• Germany edition
 
The Local's media roundup
Greek press welcomes Merkel despite protests
Photo: DPA

Greek press welcomes Merkel despite protests

Published: 10 Oct 2012 11:10 GMT+02:00
Updated: 10 Oct 2012 11:10 GMT+02:00

Merkel's visit - the first since the start of Greece's crisis - came as the government of Antonis Samaras struggled to finalise a €13.5-billion package of austerity cuts.

Greece must approve the measures to unlock a loan slice of the package from its outstanding EU-IMF bailout that has been stalled since June.

"Merkel sends strong message on November deal," said centre-left Ethnos daily.

"The visit confirmed the positive climate that now characterises relations with Germany...so barring any unforeseen developments, there should not be any concern about the disbursement of the loan tranche," Ethnos said.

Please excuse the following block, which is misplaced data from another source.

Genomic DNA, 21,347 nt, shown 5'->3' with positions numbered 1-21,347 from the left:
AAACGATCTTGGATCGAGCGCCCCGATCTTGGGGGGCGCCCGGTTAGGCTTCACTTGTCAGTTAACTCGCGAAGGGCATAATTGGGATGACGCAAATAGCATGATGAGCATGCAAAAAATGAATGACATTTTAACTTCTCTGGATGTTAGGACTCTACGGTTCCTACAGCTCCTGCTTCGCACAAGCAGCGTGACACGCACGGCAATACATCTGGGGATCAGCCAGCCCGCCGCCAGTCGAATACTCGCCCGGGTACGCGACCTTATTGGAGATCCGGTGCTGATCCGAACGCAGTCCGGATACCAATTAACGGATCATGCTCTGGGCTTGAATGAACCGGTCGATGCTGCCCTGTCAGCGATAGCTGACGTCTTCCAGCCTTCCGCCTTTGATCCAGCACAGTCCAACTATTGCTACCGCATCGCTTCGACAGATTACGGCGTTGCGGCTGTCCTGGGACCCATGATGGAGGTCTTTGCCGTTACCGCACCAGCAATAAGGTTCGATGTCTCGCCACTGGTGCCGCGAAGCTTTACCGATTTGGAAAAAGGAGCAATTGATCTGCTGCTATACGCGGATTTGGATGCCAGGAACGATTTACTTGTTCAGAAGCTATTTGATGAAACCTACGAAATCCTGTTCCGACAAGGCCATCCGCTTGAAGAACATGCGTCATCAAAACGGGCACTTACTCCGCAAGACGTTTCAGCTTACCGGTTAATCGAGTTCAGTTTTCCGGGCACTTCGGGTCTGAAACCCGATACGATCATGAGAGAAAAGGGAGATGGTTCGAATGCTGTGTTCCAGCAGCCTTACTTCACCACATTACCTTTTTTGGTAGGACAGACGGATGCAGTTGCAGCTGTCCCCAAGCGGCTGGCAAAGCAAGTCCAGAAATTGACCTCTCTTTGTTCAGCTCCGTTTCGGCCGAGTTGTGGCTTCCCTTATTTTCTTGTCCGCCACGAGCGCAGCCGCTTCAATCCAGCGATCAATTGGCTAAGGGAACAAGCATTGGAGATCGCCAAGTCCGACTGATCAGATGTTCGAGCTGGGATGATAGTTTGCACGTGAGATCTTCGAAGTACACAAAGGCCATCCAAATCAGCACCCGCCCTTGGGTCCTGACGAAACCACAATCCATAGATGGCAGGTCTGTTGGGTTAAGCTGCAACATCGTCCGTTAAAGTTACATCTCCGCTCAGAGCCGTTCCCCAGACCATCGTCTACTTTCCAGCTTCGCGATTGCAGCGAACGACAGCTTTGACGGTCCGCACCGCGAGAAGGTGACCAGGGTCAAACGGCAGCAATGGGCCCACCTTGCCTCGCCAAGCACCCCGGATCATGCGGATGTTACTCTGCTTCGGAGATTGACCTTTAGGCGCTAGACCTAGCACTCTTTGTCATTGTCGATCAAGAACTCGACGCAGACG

More sceptical, financial daily Naftemboriki said the visit was "a mainly symbolic gesture" without practical results.

The austerity package must be approved by the EU, the IMF and the European Central Bank before the loan slice is released sometime next month.

"She came, she saw, she pledged," said top-selling Ta Nea daily. "With her visit, Merkel ended a Greek isolation period of two-and-a-half years. Though she carefully worded her public statements, she succeeded in giving a strong message of support," the centre-left daily said.

Some 30,000 people demonstrated in Athens against the German chancellor's visit and a smaller demonstration was held in Thessaloniki, according to police reports.

Sporadic clashes broke out near the parliament building in Athens when a few dozen protesters threw bottles and stones at police who fired back tear gas.

Over 200 people were detained for questioning before and during the protests in the capital and 24 of them were arrested.